A small section of track, 1.7 miles to be exact, might separate the Columbia Walla Walla Railroad from survival.

It isn’t even part of CWW’s territory, which is a Port of Columbia-owned line that stretches 67 miles from Dayton to Wallula and ends within eyesight of the Columbia River.

The final segment of track is the property of railroad giant Union Pacific.

Without those last 1.7 miles of rail, which would allow Northwest Grain Growers to resume transporting about 1,000 carloads of locally produced wheat each year to its shipping facility at Port Wallula, the Columbia Walla Walla Railroad has been passed over in favor of trucks.

The owner and operators of Columbia Rail (formerly Frontier Rail), a Walla Walla-based company managing CWW for the Port in Columbia County, have heard talk of shutting down their local short line, and they’re worried.

The Columbia Walla Walla Railway, which also includes a section dipping south to Weston, Oregon, dates to 1875. It was the first line-haul railroad line in the Northwest, allowing for the transport of passengers or freight.

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“There’s some members of the public that are urging the Port, ‘Hey, let’s decommission this railroad, and let’s take a hard look at if it makes sense’ — that sort of thing,” Columbia Rail owner Paul Didelius said.

“The Port has, and the community up there has, various concerns for the Port-owned railroad. We’ve indicated to them in meetings that we are continuing our efforts, which go back to 2019, to get the railroad moving grain again. It’s kind of as simple as that.”

But gaining access to the final 1.7 miles has been anything but simple.

Union Pacific, a national establishment and the nation’s second-largest railroad covering more than 32,000 miles across 23 states, owned the Columbia Walla Walla shortline for almost a century before donating it to the Port of Columbia in 1996.

But the 1.7 miles from Wallula Junction to the Northwest Grain Growers facility was ruled off-limits to Columbia Rail when it took over CWW operations.

UP did not reply when contacted for comment.

“The previous railroad operator in the Walla Walla region, they had a legal right to operate on the Union Pacific track there for that final mile from basically the Wallula Junction to get to that river facility,” Didelius said. “That access to Wallula Junction was supposed to come with the lease.

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“Here we are, two and a half years into it, and we’re still not into the Wallula Junction.”

This leaves the Port and Columbia Rail in a predicament.

There’s been an increase in the number of customers shipping products via CWW, according to Didelius, but the volume of cargo is significantly down without the large grain cooperative’s participation.

Chris Peha, the CEO of Northwest Grain Growers, contends local farmers were forced to stop using the rail line.

“With everything that is rate driven, they are interested in how they can get their product to the market the most cost-effective way possible,” Peha said.

“Because the rail rate to go all the way to the coast isn’t competitive, we haven’t done that for a long time. And because we lost the rail-to-barge move here a couple years ago because of UP, we’ve had to find the next competitive thing, which is to truck the grain.”

Northwest Grain Growers would rather resume moving its 1,000 carloads of wheat on the Columbia Walla Walla Railroad, as it had been doing for more than 20 years.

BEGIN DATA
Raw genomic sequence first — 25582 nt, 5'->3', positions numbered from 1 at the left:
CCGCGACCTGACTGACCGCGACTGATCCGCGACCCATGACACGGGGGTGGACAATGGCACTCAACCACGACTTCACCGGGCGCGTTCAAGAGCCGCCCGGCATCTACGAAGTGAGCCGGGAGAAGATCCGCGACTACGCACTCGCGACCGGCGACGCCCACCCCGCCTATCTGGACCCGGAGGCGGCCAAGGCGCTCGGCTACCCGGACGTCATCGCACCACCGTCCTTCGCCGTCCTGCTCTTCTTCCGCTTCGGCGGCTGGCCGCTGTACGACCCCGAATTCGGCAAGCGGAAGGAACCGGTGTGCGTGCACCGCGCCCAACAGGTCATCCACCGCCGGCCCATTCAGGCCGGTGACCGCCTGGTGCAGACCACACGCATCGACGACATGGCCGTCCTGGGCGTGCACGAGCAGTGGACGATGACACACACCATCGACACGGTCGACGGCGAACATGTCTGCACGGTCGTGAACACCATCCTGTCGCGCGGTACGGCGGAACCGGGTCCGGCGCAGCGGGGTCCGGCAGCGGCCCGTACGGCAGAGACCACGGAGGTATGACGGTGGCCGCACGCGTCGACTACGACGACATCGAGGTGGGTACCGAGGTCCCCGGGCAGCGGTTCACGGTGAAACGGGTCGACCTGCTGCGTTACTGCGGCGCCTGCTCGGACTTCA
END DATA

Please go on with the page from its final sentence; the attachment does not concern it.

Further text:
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But even with the co-op lobbying Union Pacific on behalf of Columbia Rail, the small section of track remains off-limits.

“We don’t want one mode of transportation,” Peha said. “Competition in that market is good because it keeps rates down. We want to keep the rail service available so we have another option.”

But the structure of the industry works against Columbia Rail.

Where as highways are open to any truck driver with a license, almost all railroads are property of the companies that built them.

“We can get a carload of grain from, say Prescott, 50 miles to Wallula, or (from) Milton-Freewater 40 miles to Wallula,” Didelius said. “And we can see the elevator, but we just can’t get there because it’s on someone else’s railroad.”

A resolution over access to Wallula Junction is entirely up to UP, meaning it could happen anytime — even years from now — or never.

In the meantime, Columbia Rail’s owner refuses to give up.

They’ve been exploring other ways to resume shipping grain.

“We’re moving forward on a parallel pass: to either exact from Union Pacific some commercial rights that they indicated we would be provided by their company, or if we’re unsuccessful at that, to request federal funds to build our own railroad into that facility,” Didelius said.

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“Either one works. The commercial situation with Union Pacific would be a lot faster than some rail line that would take years to fund and build.”

Though some past customers have turned to trucking, Columbia Rail assistant general manager Derek Reid points out several advantages with locomotives.

“Trucking capacity has its ebbs and flows, and a lot of time people have trouble getting trucks,” Reid said.

“Moving by rail is better for greenhouse gas emissions. Rail has its benefits. There’s no doubt about it. Trucking definitely has its setbacks, so we’re just trying to keep the rail going.

“It’s cost-effective and better for the environment at the same time. Trucks do a lot of damage to the roads and highways that the community needs to use. It costs taxpayers money to fix those highways and roads. There’s a lot to it, and I think rail is honestly the way to go.”